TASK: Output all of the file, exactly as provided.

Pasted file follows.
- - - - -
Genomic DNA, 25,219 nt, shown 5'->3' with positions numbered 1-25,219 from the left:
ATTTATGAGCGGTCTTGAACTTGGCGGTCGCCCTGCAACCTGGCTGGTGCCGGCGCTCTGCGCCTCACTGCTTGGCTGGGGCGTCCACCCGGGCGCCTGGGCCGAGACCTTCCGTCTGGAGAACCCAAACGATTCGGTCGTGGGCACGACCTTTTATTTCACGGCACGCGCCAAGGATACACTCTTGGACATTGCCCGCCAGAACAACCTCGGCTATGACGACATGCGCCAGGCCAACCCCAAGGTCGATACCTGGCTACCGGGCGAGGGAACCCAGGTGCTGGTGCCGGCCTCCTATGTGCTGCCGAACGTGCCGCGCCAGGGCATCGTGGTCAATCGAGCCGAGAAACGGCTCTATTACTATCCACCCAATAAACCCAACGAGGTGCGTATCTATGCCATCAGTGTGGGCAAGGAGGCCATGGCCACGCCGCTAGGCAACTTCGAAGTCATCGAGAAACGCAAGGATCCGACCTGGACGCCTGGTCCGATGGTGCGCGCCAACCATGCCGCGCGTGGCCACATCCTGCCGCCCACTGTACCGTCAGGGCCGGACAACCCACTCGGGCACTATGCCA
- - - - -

Genomic DNA, 25,219 nt, shown 5'->3' with positions numbered 1-25,219 from the left:
ATTTATGAGCGGTCTTGAACTTGGCGGTCGCCCTGCAACCTGGCTGGTGCCGGCGCTCTGCGCCTCACTGCTTGGCTGGGGCGTCCACCCGGGCGCCTGGGCCGAGACCTTCCGTCTGGAGAACCCAAACGATTCGGTCGTGGGCACGACCTTTTATTTCACGGCACGCGCCAAGGATACACTCTTGGACATTGCCCGCCAGAACAACCTCGGCTATGACGACATGCGCCAGGCCAACCCCAAGGTCGATACCTGGCTACCGGGCGAGGGAACCCAGGTGCTGGTGCCGGCCTCCTATGTGCTGCCGAACGTGCCGCGCCAGGGCATCGTGGTCAATCGAGCCGAGAAACGGCTCTATTACTATCCACCCAATAAACCCAACGAGGTGCGTATCTATGCCATCAGTGTGGGCAAGGAGGCCATGGCCACGCCGCTAGGCAACTTCGAAGTCATCGAGAAACGCAAGGATCCGACCTGGACGCCTGGTCCGATGGTGCGCGCCAACCATGCCGCGCGTGGCCACATCCTGCCGCCCACTGTACCGTCAGGGCCGGACAACCCACTCGGGCACTATGCCA